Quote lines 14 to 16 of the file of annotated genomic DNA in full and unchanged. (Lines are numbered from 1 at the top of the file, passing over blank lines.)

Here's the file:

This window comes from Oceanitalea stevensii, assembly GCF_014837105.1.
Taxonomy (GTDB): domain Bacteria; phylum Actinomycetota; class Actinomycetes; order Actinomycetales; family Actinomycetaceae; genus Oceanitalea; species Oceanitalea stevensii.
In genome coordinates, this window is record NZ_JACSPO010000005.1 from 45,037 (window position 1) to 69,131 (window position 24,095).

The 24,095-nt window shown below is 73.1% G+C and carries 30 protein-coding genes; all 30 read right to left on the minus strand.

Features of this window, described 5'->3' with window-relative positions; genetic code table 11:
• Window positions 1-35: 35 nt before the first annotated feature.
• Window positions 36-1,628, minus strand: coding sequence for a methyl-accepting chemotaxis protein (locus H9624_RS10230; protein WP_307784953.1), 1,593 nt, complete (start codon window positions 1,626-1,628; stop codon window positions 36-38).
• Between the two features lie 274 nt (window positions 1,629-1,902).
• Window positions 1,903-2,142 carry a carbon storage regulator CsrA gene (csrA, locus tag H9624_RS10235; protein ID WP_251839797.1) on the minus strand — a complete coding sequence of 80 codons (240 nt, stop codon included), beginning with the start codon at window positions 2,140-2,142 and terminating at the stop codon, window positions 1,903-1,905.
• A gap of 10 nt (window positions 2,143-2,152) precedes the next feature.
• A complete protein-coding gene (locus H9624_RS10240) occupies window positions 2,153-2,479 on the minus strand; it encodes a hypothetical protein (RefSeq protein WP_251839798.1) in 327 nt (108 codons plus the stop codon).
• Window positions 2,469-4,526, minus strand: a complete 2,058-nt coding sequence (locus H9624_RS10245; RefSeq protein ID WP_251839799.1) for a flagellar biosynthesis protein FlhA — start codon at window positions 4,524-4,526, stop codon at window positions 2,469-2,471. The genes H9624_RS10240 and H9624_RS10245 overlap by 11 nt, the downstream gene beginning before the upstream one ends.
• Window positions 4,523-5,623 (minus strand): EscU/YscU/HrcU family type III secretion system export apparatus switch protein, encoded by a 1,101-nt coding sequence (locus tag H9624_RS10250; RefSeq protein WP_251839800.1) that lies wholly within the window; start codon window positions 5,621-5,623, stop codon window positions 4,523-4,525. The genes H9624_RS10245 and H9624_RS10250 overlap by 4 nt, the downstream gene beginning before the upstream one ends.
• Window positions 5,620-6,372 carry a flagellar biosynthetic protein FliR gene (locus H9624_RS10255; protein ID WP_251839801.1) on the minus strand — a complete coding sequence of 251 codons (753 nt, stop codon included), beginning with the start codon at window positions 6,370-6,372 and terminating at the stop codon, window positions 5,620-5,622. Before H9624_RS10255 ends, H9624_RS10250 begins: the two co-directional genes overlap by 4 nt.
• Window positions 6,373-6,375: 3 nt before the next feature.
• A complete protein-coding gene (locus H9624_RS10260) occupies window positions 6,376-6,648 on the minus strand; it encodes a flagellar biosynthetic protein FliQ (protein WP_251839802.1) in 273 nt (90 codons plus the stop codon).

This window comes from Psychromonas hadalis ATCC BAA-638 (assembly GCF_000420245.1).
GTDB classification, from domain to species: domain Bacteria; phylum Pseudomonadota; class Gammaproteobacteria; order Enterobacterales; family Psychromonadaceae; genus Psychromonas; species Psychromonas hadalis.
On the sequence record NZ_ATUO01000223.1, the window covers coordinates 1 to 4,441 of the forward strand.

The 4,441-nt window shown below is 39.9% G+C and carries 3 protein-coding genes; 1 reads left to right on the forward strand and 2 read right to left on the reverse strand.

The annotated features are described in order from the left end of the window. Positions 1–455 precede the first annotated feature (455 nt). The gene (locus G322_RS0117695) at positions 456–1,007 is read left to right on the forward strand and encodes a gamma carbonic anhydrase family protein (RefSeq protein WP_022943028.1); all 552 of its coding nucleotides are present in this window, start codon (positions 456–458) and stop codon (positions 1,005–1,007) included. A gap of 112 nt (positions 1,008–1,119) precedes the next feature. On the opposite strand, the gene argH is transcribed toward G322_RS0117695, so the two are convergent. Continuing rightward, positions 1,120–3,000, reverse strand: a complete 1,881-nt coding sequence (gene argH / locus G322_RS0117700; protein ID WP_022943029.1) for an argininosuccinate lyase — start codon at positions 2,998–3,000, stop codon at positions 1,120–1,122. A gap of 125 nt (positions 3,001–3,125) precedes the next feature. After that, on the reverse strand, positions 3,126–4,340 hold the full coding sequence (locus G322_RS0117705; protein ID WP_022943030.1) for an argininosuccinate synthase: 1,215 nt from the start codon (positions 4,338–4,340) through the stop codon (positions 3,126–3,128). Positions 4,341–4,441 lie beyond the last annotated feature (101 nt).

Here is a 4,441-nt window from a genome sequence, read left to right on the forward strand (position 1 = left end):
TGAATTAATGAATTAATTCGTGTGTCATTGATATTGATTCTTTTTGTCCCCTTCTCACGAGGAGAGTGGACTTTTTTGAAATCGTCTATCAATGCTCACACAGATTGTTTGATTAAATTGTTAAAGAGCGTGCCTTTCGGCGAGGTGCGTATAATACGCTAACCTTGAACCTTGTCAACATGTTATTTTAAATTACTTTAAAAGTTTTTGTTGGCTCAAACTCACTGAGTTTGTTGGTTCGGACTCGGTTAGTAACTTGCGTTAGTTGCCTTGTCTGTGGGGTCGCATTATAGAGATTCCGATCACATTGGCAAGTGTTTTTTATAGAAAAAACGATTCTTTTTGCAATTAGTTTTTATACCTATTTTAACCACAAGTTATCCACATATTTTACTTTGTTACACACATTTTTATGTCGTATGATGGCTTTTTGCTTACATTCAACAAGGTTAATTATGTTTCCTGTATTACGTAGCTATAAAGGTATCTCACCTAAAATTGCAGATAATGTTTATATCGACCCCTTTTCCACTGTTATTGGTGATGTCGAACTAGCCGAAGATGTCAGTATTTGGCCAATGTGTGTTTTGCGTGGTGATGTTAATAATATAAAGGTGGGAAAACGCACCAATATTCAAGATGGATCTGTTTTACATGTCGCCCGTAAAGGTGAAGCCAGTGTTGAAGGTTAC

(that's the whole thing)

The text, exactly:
• Window positions 5,620-6,372 carry a flagellar biosynthetic protein FliR gene (locus H9624_RS10255; protein ID WP_251839801.1) on the minus strand — a complete coding sequence of 251 codons (753 nt, stop codon included), beginning with the start codon at window positions 6,370-6,372 and terminating at the stop codon, window positions 5,620-5,622. Before H9624_RS10255 ends, H9624_RS10250 begins: the two co-directional genes overlap by 4 nt.
• Window positions 6,373-6,375: 3 nt before the next feature.
• A complete protein-coding gene (locus H9624_RS10260) occupies window positions 6,376-6,648 on the minus strand; it encodes a flagellar biosynthetic protein FliQ (protein WP_251839802.1) in 273 nt (90 codons plus the stop codon).